It sounds like you have your hands full with your own family, two young children and a husband. You are not obligated to be the full time caregiver for your father when he has the option to have assisted living in his retirement apartment. Thats more than most people have the luxury of affording. I wish I could offer that to my dad. So don't feel bad, you don't need to. Unfortunately no one has the ability to pull him out of these depressive episodes other than himself, if he is not willing to accept help. That doesn't mean you have to stop talking to him, of course. Be there for him, but make sure you establish boundaries and don't put your own life on hold because you have other responsibilities to attend to.
Helpful Answer (2)
Reply to SummerRaya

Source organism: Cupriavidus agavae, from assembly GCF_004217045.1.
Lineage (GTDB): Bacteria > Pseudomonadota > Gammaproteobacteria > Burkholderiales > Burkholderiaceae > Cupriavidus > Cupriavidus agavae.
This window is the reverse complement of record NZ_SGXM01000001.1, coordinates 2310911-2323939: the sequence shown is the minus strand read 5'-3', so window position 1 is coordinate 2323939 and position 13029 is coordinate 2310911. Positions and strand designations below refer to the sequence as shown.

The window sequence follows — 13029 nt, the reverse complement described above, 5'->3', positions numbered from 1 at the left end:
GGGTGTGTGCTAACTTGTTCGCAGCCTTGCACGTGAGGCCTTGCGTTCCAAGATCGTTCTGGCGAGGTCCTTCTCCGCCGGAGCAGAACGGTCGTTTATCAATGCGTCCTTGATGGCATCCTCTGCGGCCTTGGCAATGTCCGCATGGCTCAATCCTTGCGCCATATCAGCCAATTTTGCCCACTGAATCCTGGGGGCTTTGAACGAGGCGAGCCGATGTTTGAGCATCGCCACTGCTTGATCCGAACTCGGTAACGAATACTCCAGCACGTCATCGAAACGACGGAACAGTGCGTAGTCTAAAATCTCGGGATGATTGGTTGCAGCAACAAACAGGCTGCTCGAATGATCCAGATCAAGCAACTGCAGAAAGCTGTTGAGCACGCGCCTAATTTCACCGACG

My sister had clinical depression and her last episode entailed psychosis. She took her life. I have walked in your shoes, and it is horrendously difficult to find care and support. When your father is released, find out what medications they have given him. Make sure you have an actual doctor (a good psychiatrist) evaluate his file. Try to get him on disability if he is not already, and then watch him closely. It’s a huge responsibility. Depression is an insidious disease and those who suffer with it and their family members have a life sentence. It’s exhausting and financially draining. It’s impossible to work when a person with depression cannot get out of bed. Call NAMI and ask for resources. Severe depression can be a fatal disease much like cancer. The best thing you can do is tell the hospital that you need help. YOU REALLY need help. Going it alone is not an option. It’s too difficult. Financially, I am hoping your father has some money for a caretaker. He should have one, just like an elderly person has a caretaker for dementia. Is he a veteran? If so call the VA for help or call Medicare to find out what he qualifies for. I’m so sorry you have this burden.